If America must shoulder the burden of global security because others will not or cannot, America also shoulders the burden of a global idealism always present, if dormant, that is now–20 years after the fall of the Soviet Union–again rearing its head on a massive scale throughout the Arab world (and in Iran and to some extent, Russia). Today, Washington Post Editorial Page Editor Fred Hiatt wonders aloud why President Obama has remained so dismissive toward the outward expression of freedom for its own sake. Hiatt guesses that it’s a kind of post-nationalism:
But his stance also reflects his own brand of idealism, which values international law and alliances more than the promotion of freedom. The democrats’ uprising in Iran threatened his hopes of negotiating a nuclear agreement with Iran’s rulers. Aid to Syria’s democrats requires approval from the UN Security Council, which is unattainable without Russian and Chinese acquiescence.
Hiatt thinks Obama sorely and mistakenly undervalues the practical uses of the so-called freedom agenda, to the detriment of his own stated policy goals. But there is another relevant facet to this debate. The trend in the rest of the West, notably Europe, is away from democracy. Who, then, will proclaim the virtues of freedom and self-rule if we don’t? The answer is: no one.
Daniel Hannan, writing in the magazine Standpoint, noted that the European Union is, on its face, manifestly undemocratic, as more and more of the continent’s policy is made by unelected committees, whose members are appointed by other unelected committees, in Brussels. The euro is the symbol of this union, and the union’s most powerful and influential state (though we have now begun using the term “state” loosely), within and probably without, is Germany. So what happens when you ask the most obvious question to the most relevant official? When you ask German Chancellor Angela Merkel why the euro should not be dissolved, what does she say? Hannan quotes her response:
Nobody should take for granted another 50 years of peace and prosperity in Europe, and that’s why I say, if the euro fails, Europe fails. We have a historical obligation: to protect by all means Europe’s unification process begun by our forefathers after centuries of hatred and bloodshed.
Hannan adds: “Put in those terms, of course, the issue is literally beyond argument. If you oppose the euro, Mrs Merkel suggests, you’re in favour of war.” Eurocrats are shown the door when they even glance at the hoi polloi. Hannan notes what happened when Greek Prime Minister George Papandreou proposed a referendum on the bailout package offered his country by Europe. Less than a week later, Papandreou had been forced out of office. Silvio Berlusconi, the former Italian premier and no euroskeptic himself, expressed his ambivalence toward his country staying in the euro. At an EU summit, an official boasted they were about to be rid of Berlusconi. That was a promise, not a threat; five days later the deed was done.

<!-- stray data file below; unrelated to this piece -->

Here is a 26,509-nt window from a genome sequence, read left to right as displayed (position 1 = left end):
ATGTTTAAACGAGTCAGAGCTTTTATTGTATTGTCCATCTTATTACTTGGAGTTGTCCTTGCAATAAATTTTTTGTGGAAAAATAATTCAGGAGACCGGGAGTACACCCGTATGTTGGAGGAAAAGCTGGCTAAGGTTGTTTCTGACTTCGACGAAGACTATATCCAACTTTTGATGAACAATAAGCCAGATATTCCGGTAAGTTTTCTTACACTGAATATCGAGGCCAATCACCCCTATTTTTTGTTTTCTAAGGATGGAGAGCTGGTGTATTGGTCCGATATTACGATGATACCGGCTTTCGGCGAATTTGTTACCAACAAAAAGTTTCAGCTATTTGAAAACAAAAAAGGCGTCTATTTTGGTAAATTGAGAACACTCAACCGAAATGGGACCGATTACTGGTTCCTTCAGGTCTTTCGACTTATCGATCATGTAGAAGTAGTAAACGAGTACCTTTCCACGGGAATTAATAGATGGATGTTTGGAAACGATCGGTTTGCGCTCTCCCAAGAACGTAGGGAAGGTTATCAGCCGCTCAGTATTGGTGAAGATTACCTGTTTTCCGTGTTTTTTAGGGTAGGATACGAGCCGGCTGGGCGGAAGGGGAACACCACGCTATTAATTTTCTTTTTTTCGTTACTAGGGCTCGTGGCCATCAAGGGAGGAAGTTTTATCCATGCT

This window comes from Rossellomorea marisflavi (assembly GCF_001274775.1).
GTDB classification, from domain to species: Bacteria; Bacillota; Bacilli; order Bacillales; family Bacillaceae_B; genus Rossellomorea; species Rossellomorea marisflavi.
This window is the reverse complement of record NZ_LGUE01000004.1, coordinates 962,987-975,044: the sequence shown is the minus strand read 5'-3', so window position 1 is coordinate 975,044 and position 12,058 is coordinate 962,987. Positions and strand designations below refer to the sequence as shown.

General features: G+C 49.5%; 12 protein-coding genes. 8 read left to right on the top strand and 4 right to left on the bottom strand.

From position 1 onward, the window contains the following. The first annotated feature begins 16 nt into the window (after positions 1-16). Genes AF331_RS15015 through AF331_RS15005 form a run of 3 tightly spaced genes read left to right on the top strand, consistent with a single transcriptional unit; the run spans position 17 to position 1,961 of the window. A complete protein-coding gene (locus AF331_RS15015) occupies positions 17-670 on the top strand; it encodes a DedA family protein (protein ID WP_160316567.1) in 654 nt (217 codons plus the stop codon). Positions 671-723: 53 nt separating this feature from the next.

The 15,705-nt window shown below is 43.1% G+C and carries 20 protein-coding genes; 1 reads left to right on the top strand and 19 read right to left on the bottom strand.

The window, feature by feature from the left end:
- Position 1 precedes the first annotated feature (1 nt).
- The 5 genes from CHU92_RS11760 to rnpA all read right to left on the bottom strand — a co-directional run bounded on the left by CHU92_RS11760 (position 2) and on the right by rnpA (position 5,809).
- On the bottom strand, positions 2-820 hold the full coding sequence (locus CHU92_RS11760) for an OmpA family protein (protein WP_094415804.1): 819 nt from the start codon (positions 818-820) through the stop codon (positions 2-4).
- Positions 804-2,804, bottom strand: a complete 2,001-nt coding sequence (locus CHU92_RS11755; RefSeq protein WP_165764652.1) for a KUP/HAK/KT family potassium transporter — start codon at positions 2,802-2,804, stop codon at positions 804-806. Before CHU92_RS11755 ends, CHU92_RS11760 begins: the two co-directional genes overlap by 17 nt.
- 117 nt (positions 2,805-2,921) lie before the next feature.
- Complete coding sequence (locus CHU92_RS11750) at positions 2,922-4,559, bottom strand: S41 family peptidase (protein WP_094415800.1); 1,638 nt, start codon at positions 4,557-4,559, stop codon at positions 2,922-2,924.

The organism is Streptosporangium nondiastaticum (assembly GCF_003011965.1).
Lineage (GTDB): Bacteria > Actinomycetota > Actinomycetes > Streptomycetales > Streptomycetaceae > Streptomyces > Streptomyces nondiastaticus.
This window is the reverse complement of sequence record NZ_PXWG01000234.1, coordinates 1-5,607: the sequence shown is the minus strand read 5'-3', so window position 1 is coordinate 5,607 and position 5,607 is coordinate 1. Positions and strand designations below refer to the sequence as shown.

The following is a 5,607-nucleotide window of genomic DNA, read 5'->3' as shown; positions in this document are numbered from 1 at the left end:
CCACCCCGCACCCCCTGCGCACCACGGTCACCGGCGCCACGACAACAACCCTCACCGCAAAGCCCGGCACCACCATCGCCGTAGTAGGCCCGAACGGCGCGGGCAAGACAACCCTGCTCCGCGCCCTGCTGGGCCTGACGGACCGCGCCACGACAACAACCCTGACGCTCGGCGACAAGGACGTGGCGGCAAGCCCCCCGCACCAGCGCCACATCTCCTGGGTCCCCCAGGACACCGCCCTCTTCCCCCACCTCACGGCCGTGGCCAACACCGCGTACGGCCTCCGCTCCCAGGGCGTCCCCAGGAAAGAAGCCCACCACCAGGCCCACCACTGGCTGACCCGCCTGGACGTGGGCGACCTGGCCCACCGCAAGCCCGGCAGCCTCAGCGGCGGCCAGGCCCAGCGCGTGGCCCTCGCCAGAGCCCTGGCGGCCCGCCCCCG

Hannan then upends the conventional wisdom of the European Union:
People sometimes talk of the EU’s democratic deficit as if it were accidental. In fact, it is essential to the whole design. Having lived through the 1920s and 1930s, the founders had little faith in democracy — especially the plebiscitary democracy which they saw as a prelude to demagoguery and fascism. They were therefore unapologetic about vesting supreme power in the hands of appointed commissioners who were to be invulnerable to public opinion. They were disarmingly honest, too, about the fact that their dream of common European statehood would never be realised if successive transfers of power to Brussels had to be approved by the national electorates.
The euro was the culmination of their scheme.
The democracy deficit–in this case forcing the single-currency suicide pact on disapproving commoners–has led to increasing actual deficits. Those financial debts, in turn, have a corrosive effect on freedom abroad. For example, as Justin Vaïsse wrote in February, European governments promised “money, markets access, mobility” to emerging Arab states, especially Tunisia and Libya, during the Arab Spring. But the debt crisis at home resulted in modest, and disappointing, results–just as those countries needed it the most.
But more than cash, and certainly more than immigration opportunities, the awakening human spirit needs an atlas of ideas. Those North African countries may look across the Mediterranean and wonder what all the fuss is about. Where will the inspiration come from? Not Europe, which sticks its fingers in its ears when it hears the noise of the people. And certainly not the leader of the pack–Germany–slow to act against Iranian bank interests and offering diplomatic support to Vladimir Putin, a fraud and a thug who requests, and receives, Germany’s acquiescence in preventing the further enlargement of NATO, whose raison d’être is explicitly tied to promoting and protecting democracy.
No doubt Hiatt’s column will be derided by those on the left who delight in sounding the alarm of a creeping conservatism on the Post’s editorial page (if only!), and by those enlightened observers who scoff at the caveman barbarism of nationalism and identity. But if Europe’s leaders are indeed ready to put their experiment in democracy behind them, there will be one nation, and one office, left to carry the banner. As president of the United States, this is Barack Obama’s mission, whether or not he chooses to accept it.